Sun, Jul 17 2005 8:12 PM
Erwyn van der Meer
The .NET Language Integrated Query Framework
Microsoft's Luca Bolognese has a nice overview of PDC sessions related to the .NET Language Integrated Query Framework.
Luca says he has been working on this for over a year. In October 2003 I went to his PDC 2003 talk on ObjectSpaces. ObjectSpaces was a O/R-mapper framework related to Yukon and WinFS. ObjectSpaces was originally scheduled to be released with Whidbey and WinFS with Longhorn. Both were postponed and will not ship in the form presented at PDC 2003. Robert McLaws published an article in May 2004 that gives some inside into Microsoft's decision to put off ObjectSpaces.
ObjectSpaces was meant to be the unified model for accessing data across different data stores and to be used by several Microsoft products. In the 2003 incarnation the query language was OPath. OPath was inspired on XPath. But like using XPath from C#, OPath didn't really give you a statically typed programming model. Look at some of the complaints in the comments of this blog entry on OPath by Matt Warren. Because of the importance of ObjectSpaces as an underlying technology for several other technologies, it was very import to get right at V1. And not at V3 as is rumored to be common for Microsoft products.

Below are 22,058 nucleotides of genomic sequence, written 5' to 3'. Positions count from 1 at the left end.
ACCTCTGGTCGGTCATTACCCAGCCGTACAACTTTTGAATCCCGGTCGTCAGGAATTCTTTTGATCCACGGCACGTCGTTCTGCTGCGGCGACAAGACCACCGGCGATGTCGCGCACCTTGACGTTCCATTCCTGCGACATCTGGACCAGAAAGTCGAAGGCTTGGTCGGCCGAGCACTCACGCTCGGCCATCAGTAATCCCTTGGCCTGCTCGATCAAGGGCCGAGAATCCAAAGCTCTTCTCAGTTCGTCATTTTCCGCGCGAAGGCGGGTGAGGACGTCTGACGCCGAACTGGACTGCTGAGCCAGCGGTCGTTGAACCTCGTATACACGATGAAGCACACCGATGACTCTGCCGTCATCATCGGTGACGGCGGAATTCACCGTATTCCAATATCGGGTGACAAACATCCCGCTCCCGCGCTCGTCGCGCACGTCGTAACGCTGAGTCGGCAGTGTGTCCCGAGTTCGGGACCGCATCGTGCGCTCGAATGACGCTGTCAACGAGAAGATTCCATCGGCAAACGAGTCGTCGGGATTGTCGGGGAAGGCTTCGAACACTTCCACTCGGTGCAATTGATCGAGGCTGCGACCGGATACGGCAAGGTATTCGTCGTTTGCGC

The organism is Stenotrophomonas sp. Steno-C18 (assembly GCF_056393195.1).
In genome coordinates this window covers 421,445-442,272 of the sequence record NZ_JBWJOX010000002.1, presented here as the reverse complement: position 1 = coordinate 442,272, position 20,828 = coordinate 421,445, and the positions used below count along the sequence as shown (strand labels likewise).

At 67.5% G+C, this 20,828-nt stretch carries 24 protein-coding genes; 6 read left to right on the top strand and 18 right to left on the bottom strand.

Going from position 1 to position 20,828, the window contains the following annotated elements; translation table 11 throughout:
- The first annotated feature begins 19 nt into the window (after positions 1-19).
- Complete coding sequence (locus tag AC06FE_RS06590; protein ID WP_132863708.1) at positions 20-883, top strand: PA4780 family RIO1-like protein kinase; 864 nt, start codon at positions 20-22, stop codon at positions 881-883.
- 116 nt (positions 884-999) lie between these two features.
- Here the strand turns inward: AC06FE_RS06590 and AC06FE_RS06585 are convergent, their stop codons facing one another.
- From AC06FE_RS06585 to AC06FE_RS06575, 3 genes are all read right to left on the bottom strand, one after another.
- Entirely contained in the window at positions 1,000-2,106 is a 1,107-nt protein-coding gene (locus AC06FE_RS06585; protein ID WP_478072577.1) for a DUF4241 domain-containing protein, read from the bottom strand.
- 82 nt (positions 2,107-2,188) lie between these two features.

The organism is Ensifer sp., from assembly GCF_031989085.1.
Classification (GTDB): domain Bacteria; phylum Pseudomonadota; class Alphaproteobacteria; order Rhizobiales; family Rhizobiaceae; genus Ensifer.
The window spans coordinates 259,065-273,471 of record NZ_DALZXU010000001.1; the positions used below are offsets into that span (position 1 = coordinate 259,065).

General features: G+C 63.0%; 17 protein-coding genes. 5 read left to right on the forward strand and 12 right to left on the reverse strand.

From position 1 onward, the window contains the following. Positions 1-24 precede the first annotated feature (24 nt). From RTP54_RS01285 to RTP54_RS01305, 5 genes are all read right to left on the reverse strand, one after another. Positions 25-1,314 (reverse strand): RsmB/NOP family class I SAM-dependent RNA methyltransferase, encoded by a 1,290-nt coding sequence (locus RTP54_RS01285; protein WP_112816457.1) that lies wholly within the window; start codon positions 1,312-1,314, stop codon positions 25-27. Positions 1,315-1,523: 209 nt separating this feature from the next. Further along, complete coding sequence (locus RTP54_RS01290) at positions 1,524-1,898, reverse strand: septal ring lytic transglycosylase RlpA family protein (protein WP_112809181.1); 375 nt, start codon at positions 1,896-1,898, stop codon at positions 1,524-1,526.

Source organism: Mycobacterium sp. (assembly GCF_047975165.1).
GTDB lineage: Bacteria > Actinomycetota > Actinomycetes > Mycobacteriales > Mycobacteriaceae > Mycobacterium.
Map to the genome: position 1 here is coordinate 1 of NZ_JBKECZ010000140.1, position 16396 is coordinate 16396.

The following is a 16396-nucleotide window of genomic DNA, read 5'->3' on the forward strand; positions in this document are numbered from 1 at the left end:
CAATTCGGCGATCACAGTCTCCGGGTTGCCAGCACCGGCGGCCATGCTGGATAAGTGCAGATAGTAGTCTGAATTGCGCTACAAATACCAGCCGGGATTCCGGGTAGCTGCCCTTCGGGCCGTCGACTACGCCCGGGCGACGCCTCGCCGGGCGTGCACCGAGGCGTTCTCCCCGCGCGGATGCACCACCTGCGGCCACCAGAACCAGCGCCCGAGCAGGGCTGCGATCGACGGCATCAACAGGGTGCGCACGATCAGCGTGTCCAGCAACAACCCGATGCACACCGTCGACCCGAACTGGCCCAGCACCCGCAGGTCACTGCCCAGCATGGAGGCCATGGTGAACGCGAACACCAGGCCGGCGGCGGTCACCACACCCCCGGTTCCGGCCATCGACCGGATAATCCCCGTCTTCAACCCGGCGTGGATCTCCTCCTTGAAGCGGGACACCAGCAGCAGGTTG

So, the spirit of ObjectSpaces is back, albeit in a completely different form in C# 3.0 and VB.NET 3.0. We'll have to wait till September to see the new form, but it is bound to be better than the OPath syntax (which was already very nice).
The marriage of objects, XML and relational data has been long in the making at Microsoft. When googling for X# (later to be called Cω) I found a Microsoft Watch article from December 2002 that contains:
Box went on to call the development of a "data-oriented language" one of the "most interesting areas for innovation in the next five years." He said that Microsoft and other software development houses were beginning to explore this area.
Since C# 2.0 is yet to be released, it may very well take until 2007 before C# 3.0 is released. So Don Box's prediction is accurate: 2002 + 5 = 2007.
[Update: Microsoft Watch published a very interesting interview with Anders Hejlsberg last Friday]
Filed under: .NET, Architecture and Design, PDC 2005